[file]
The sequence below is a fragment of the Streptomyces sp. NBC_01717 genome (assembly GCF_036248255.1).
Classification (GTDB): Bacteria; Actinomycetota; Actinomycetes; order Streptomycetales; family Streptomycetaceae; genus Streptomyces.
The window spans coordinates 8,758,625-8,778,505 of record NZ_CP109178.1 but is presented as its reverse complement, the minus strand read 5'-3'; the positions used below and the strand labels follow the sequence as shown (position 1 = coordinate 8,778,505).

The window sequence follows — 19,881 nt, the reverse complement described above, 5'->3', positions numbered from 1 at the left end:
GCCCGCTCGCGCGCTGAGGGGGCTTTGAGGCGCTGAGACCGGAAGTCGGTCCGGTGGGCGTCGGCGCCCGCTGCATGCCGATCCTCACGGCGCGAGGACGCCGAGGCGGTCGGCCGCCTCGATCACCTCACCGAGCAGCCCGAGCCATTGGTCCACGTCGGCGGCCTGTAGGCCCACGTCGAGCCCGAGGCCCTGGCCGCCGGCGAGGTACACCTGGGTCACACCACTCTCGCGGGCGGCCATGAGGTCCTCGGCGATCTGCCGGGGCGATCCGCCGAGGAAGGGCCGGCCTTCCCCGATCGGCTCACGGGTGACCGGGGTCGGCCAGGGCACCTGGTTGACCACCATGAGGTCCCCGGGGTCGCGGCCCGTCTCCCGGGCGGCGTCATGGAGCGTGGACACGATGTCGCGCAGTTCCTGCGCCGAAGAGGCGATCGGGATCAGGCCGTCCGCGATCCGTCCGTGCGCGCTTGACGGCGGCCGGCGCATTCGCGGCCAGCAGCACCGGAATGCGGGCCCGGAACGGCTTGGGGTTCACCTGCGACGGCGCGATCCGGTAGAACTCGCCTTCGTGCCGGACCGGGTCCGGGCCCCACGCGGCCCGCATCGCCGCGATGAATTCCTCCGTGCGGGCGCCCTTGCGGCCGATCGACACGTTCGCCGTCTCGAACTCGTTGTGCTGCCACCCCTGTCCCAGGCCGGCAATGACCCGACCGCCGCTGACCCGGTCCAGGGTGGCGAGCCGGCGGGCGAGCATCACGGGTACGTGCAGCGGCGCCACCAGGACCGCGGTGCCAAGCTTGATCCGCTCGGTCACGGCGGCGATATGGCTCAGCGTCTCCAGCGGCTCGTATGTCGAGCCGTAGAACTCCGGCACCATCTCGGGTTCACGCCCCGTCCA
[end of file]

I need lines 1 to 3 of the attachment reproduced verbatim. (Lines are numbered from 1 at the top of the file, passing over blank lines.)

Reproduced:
The sequence below is a fragment of the Streptomyces sp. NBC_01717 genome (assembly GCF_036248255.1).
Classification (GTDB): Bacteria; Actinomycetota; Actinomycetes; order Streptomycetales; family Streptomycetaceae; genus Streptomyces.
The window spans coordinates 8,758,625-8,778,505 of record NZ_CP109178.1 but is presented as its reverse complement, the minus strand read 5'-3'; the positions used below and the strand labels follow the sequence as shown (position 1 = coordinate 8,778,505).